Museum Exhibition 2018
This exciting and colourful exhibition explores the use of herringbone stitch, its variations and interlaced herringbone stitches on embroidered textiles from around the world. Through history, herringbone stitch has been used to create bands, fillings, motifs and patterns in surface and counted embroidery, including crazy patchwork, pulled thread, shadow work and smocking.
Herringbone stitch and some of the many variations of the versatile stitch are embroidered on the three samplers shown. Variations are created by stitching horizontal, cross or coral knot stitches over the crossed threads; by threading or interlacing the herringbone stitches and by stitching over the herringbone stitch with one or more bands of the same stitch in layers or as double herringbone stitch.
Other names by which herringbone stitch is known are catch stitch, Mossoul stitch, Persian stitch, Russian stitch, plaited stitch and witch stitch. In reference to early American samplers, it was known as cat stitch.
Herringbone stitch creates a crossed zigzag linear band worked generally from left to right. The start of each stitch crosses over the end of the previous stitch. This is achieved by passing the needle through the fabric horizontally, alternately at the top edge of the band and the lower edge, as the herringbone stitch is worked across the fabric with spaces left between the stitches.
The diversity of the use of herringbone stitch was shown in the exhibition by the embroidery on Mary Lancaster’s plain sewing sampler; the filling on a ribbon tied in a bow on a Mountmellick pillow sham; the linear patterns in the background of a mola from Panama; the smocking worked in herringbone stitch on a hat and also worked over tiny folded and applied triangles on an ethnic Chinese young woman’s apron.
Closed Herringbone Stitch
Closed herringbone stitch is also known as double back stitch and is worked in the same manner as herringbone stitch but there are no spaces between the stitches. Two lines of back stitch are created on the reverse of this stitch.
This stitch is widely used for solid bands and fillings, with other stitches as in the South African figurative design depicting the funeral of an AIDS victim and some of the Indian embroideries or as the main stitch used in a design. Closed herringbone stitch is the main stitch used on embroideries from Crete, Greece, Mexico, India, Burma and Indonesia.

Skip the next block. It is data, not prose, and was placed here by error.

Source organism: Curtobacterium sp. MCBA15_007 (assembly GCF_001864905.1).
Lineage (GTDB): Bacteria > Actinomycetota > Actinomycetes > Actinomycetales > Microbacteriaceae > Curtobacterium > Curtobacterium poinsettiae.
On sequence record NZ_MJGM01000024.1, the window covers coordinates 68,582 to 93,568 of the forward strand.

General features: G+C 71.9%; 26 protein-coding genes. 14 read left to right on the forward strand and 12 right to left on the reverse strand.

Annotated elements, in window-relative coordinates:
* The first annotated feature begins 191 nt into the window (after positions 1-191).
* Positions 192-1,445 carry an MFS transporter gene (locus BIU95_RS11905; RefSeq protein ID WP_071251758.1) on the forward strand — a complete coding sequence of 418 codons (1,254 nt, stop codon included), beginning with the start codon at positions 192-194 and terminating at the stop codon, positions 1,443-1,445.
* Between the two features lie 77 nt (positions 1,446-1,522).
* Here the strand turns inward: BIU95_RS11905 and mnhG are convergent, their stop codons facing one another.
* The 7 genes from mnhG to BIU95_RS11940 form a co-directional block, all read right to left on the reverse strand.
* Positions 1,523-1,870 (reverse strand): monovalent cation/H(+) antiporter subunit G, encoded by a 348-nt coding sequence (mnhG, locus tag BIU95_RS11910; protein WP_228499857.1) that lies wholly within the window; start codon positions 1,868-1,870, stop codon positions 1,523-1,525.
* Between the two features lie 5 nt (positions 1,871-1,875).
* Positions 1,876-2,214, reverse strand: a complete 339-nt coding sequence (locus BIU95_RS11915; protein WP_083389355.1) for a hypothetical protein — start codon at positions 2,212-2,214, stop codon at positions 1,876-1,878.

Shadow work is a type of embroidery worked on sheer or semi-sheer fabric in the reverse of closed herringbone stitch or double back stitch. Outlines of two lines of back stitch are created in the surface and the closed herringbone stitches are slightly visible through the fabric, creating a ‘shadow’.
Interlaced Herringbone Stitch
There are many variations of interlaced herringbone stitch, a composite stitch also known as interlacing stitch. The interlacing can be worked over a single line of herringbone stitch or a double line in a straight line and around circles. The herringbone stitch foundation can also be stitched as a cross, Maltese cross and as a filling over a larger area. The technique and the motifs have different names, and symbolism in some cases, according to different cultures.
Interlacing has featured strongly over the centuries in India and Armenia, for example. In the sixteenth and seventeenth centuries in England, interlaced herringbone bands, diamonds, squares, triangles and circles were embroidered in metal and sometimes silk thread on samplers and other embroidered textiles. During the same period, interlacing was embroidered as whitework borders, motifs such as a peacock and as fillings on linen textiles.
Dianne Fisher. Curator